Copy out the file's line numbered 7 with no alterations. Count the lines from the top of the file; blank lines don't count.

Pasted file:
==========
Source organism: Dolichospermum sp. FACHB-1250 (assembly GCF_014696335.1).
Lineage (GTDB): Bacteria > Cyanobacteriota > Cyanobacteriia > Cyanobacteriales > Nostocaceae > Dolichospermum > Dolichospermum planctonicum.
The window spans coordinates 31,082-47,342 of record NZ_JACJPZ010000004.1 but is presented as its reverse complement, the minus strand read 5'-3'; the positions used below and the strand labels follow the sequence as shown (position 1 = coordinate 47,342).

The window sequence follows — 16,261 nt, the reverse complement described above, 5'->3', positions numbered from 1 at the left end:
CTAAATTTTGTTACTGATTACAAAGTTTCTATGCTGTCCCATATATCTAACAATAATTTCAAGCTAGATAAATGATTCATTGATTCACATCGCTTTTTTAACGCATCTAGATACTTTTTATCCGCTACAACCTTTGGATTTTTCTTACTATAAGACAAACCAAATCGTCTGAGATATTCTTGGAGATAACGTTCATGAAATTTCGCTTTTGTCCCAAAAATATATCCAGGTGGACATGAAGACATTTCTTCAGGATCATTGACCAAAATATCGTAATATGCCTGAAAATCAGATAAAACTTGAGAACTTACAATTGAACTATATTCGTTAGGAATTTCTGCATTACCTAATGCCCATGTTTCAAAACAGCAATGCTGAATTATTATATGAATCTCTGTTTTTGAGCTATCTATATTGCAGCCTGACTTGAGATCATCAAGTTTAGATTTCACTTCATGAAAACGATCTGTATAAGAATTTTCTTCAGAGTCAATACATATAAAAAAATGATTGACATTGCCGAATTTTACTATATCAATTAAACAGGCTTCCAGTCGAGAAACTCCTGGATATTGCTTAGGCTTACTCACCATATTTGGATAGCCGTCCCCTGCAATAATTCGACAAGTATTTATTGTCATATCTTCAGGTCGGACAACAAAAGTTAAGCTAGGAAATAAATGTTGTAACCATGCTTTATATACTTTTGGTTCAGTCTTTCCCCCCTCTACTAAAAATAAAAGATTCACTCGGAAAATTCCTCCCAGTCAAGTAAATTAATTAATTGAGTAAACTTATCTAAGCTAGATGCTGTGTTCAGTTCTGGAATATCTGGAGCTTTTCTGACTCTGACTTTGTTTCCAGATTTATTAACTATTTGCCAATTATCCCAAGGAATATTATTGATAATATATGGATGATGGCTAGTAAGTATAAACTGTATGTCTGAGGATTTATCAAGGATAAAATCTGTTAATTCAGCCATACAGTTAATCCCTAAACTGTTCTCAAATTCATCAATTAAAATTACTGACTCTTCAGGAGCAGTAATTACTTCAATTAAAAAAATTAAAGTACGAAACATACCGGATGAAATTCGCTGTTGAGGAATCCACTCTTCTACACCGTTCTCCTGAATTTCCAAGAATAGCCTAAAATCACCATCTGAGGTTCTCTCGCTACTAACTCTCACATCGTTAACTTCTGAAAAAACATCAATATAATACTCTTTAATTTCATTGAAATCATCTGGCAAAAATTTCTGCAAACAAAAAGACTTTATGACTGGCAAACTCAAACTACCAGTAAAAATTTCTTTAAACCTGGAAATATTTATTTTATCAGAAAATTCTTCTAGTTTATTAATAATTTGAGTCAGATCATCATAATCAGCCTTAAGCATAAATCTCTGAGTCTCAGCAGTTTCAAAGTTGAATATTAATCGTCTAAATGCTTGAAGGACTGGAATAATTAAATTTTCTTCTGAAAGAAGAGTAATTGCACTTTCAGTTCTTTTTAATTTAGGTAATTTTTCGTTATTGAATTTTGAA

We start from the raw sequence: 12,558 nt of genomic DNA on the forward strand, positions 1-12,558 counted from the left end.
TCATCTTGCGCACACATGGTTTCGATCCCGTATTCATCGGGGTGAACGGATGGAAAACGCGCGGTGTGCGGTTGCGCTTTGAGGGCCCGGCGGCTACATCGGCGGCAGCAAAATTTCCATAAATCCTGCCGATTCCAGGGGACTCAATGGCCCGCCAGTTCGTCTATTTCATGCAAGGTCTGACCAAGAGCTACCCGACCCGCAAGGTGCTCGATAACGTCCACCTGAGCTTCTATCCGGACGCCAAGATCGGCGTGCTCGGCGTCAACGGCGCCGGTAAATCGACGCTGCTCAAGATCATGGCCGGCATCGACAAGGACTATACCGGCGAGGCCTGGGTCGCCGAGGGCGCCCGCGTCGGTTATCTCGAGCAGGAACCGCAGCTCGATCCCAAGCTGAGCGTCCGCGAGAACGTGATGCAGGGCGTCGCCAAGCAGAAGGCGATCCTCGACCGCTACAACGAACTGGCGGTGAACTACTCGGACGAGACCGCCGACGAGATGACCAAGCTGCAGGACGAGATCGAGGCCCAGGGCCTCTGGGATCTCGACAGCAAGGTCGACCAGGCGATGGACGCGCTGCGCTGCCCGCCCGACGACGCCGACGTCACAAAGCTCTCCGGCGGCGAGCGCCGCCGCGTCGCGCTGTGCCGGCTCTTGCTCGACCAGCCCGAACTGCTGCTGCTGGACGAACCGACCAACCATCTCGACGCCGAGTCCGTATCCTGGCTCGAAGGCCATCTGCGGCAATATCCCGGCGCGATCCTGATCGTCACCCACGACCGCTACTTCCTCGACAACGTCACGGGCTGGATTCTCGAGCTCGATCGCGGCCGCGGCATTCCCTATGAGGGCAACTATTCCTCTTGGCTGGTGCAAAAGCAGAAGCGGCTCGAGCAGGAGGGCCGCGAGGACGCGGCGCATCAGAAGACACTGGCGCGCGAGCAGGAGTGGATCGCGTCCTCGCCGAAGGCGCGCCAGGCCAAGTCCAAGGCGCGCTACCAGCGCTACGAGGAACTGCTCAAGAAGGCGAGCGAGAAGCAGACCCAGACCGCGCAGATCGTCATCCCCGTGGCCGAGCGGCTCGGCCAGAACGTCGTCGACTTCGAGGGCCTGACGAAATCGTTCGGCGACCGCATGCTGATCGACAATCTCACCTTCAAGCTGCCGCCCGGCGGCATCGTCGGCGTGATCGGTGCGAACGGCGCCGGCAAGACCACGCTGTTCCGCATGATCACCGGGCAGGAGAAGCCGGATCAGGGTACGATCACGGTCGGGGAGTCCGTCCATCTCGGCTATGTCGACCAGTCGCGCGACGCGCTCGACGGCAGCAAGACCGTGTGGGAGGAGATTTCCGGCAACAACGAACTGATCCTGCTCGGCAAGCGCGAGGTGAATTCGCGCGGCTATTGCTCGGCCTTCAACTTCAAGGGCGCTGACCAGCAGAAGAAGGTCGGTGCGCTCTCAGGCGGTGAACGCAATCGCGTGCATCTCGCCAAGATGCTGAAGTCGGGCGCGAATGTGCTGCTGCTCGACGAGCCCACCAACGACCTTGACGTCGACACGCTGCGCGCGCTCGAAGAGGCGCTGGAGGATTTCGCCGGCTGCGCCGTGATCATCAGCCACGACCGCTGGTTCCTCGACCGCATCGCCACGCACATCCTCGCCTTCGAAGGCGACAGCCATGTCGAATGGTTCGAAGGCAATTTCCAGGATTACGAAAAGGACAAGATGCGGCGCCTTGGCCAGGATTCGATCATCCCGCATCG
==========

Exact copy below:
TCATCTTGCGCACACATGGTTTCGATCCCGTATTCATCGGGGTGAACGGATGGAAAACGCGCGGTGTGCGGTTGCGCTTTGAGGGCCCGGCGGCTACATCGGCGGCAGCAAAATTTCCATAAATCCTGCCGATTCCAGGGGACTCAATGGCCCGCCAGTTCGTCTATTTCATGCAAGGTCTGACCAAGAGCTACCCGACCCGCAAGGTGCTCGATAACGTCCACCTGAGCTTCTATCCGGACGCCAAGATCGGCGTGCTCGGCGTCAACGGCGCCGGTAAATCGACGCTGCTCAAGATCATGGCCGGCATCGACAAGGACTATACCGGCGAGGCCTGGGTCGCCGAGGGCGCCCGCGTCGGTTATCTCGAGCAGGAACCGCAGCTCGATCCCAAGCTGAGCGTCCGCGAGAACGTGATGCAGGGCGTCGCCAAGCAGAAGGCGATCCTCGACCGCTACAACGAACTGGCGGTGAACTACTCGGACGAGACCGCCGACGAGATGACCAAGCTGCAGGACGAGATCGAGGCCCAGGGCCTCTGGGATCTCGACAGCAAGGTCGACCAGGCGATGGACGCGCTGCGCTGCCCGCCCGACGACGCCGACGTCACAAAGCTCTCCGGCGGCGAGCGCCGCCGCGTCGCGCTGTGCCGGCTCTTGCTCGACCAGCCCGAACTGCTGCTGCTGGACGAACCGACCAACCATCTCGACGCCGAGTCCGTATCCTGGCTCGAAGGCCATCTGCGGCAATATCCCGGCGCGATCCTGATCGTCACCCACGACCGCTACTTCCTCGACAACGTCACGGGCTGGATTCTCGAGCTCGATCGCGGCCGCGGCATTCCCTATGAGGGCAACTATTCCTCTTGGCTGGTGCAAAAGCAGAAGCGGCTCGAGCAGGAGGGCCGCGAGGACGCGGCGCATCAGAAGACACTGGCGCGCGAGCAGGAGTGGATCGCGTCCTCGCCGAAGGCGCGCCAGGCCAAGTCCAAGGCGCGCTACCAGCGCTACGAGGAACTGCTCAAGAAGGCGAGCGAGAAGCAGACCCAGACCGCGCAGATCGTCATCCCCGTGGCCGAGCGGCTCGGCCAGAACGTCGTCGACTTCGAGGGCCTGACGAAATCGTTCGGCGACCGCATGCTGATCGACAATCTCACCTTCAAGCTGCCGCCCGGCGGCATCGTCGGCGTGATCGGTGCGAACGGCGCCGGCAAGACCACGCTGTTCCGCATGATCACCGGGCAGGAGAAGCCGGATCAGGGTACGATCACGGTCGGGGAGTCCGTCCATCTCGGCTATGTCGACCAGTCGCGCGACGCGCTCGACGGCAGCAAGACCGTGTGGGAGGAGATTTCCGGCAACAACGAACTGATCCTGCTCGGCAAGCGCGAGGTGAATTCGCGCGGCTATTGCTCGGCCTTCAACTTCAAGGGCGCTGACCAGCAGAAGAAGGTCGGTGCGCTCTCAGGCGGTGAACGCAATCGCGTGCATCTCGCCAAGATGCTGAAGTCGGGCGCGAATGTGCTGCTGCTCGACGAGCCCACCAACGACCTTGACGTCGACACGCTGCGCGCGCTCGAAGAGGCGCTGGAGGATTTCGCCGGCTGCGCCGTGATCATCAGCCACGACCGCTGGTTCCTCGACCGCATCGCCACGCACATCCTCGCCTTCGAAGGCGACAGCCATGTCGAATGGTTCGAAGGCAATTTCCAGGATTACGAAAAGGACAAGATGCGGCGCCTTGGCCAGGATTCGATCATCCCGCATCG